The Morristown Planning Department will review all of its policies and regulations concerning methadone and suboxone clinics after the Board of Zoning Appeals denied a business license to a Nashville-based recovery clinic, officials said Tuesday.
Planning Director Steve Neilson said City Administrator Tony Cox asked for the review of the codes after the zoning board shot down the request of ReVIDA Recovery Center, located on Bowman Street.
“It’s something that should be done every few years,” Neilson said of the review.
The review comes after the zoning board voted 6-1 to deny ReVIDA Recovery Centers a business license. The city planning department recommended denial, saying the city code states that a medical practice that distributes suboxone cannot be located within 1,000 feet of a church or residential zoning.
City planners said there are two churches and two homes within that zone.
ReVIDA Recovery Centers officials, though, maintain they do not distribute suboxone from their clinic and only write prescriptions. They said there are no drugs on the premises.
Lee Dillworth, CEO of ReVIDA Recovery Centers, said last week that ReVIDA will continue to try and get the situation resolved as soon as possible. The clinic helps more than 300 patients with opioid addiction.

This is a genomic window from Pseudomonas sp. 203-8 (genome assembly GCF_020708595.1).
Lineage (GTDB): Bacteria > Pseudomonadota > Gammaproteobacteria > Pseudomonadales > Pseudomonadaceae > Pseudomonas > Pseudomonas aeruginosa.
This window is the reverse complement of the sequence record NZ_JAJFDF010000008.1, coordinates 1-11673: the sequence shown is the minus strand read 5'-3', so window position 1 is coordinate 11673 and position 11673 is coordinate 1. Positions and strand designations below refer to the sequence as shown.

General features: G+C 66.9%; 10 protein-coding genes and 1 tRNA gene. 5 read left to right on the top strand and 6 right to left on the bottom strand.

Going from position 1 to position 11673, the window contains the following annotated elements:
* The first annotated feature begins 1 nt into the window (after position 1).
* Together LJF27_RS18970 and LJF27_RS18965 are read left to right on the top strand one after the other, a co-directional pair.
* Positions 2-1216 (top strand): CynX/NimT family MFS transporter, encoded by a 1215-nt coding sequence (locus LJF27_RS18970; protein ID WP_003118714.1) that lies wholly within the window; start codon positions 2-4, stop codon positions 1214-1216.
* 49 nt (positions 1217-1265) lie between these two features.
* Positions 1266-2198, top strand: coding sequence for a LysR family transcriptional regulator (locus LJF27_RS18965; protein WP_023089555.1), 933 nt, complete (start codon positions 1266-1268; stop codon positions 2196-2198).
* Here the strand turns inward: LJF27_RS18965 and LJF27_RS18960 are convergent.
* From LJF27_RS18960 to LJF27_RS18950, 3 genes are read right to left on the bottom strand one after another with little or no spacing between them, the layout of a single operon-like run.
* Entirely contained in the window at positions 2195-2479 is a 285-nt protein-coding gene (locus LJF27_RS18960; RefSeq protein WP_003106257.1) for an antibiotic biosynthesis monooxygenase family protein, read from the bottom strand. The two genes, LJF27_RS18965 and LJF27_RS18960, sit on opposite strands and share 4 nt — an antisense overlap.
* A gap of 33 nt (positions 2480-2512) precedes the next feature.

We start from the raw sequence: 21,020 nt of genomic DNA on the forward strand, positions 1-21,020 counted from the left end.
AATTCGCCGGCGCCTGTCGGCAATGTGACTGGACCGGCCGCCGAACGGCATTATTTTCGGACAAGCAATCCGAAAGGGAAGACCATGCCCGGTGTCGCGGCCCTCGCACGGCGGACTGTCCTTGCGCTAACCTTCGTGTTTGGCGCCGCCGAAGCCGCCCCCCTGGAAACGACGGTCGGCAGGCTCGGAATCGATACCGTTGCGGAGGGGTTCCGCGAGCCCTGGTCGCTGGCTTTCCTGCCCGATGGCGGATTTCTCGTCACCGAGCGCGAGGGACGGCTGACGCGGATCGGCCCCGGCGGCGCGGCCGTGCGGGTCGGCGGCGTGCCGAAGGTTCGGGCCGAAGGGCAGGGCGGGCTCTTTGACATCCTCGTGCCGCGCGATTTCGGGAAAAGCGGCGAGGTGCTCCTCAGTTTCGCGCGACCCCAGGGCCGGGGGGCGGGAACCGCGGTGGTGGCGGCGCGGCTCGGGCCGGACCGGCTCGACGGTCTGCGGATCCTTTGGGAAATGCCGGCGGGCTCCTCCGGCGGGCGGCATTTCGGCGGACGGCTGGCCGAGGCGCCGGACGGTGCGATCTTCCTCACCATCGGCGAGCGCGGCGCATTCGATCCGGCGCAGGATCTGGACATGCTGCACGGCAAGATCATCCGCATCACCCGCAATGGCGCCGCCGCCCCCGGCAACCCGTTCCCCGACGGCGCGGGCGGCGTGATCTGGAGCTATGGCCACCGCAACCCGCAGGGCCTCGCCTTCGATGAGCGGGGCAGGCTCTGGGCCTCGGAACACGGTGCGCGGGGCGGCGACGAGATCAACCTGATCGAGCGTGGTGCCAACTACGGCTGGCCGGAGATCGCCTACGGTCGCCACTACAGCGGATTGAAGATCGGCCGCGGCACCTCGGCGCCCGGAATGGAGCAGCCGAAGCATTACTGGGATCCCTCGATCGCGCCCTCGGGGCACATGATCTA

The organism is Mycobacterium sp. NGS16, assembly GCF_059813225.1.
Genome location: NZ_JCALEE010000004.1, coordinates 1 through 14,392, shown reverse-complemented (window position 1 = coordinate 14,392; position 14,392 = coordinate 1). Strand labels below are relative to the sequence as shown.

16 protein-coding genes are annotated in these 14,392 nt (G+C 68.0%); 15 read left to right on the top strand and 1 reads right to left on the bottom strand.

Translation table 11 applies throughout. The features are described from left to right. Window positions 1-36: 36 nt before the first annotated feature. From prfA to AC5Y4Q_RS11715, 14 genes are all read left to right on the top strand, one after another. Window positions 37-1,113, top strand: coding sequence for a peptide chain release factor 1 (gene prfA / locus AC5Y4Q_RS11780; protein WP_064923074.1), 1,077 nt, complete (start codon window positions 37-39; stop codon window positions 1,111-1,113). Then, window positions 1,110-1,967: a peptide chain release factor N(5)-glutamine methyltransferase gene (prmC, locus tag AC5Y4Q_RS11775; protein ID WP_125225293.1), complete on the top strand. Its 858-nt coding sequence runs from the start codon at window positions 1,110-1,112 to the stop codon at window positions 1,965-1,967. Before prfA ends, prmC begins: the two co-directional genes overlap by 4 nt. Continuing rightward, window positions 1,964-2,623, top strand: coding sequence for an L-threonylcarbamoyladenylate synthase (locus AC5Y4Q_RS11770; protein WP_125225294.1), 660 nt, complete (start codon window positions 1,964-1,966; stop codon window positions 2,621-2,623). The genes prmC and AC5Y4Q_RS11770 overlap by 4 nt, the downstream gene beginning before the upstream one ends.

“We will continue to work with the city,” Dillworth said.
Neilson said at this stage there is no appeals process through the Board of Zoning Appeals decision.
“The only appeal to the BZA is to go to Circuit or Chancery Court,” he said.
But after the review, the issue could possibly be raised again without a lawsuit. If changes to the code are recommended, the Morristown City Council would first have to vote on making those changes before the Board of Zoning Appeals could take it up, Neilson said.
ReVIDA Recovery Centers is still operating. While technically the business is operating against city code, the city does not plan on shutting down operations in the short term, Neilson said.
“They’re in violation of the code right now, and we’re going to put them on notice,” he said. “But, we’re not going to take any action until after 90 days.”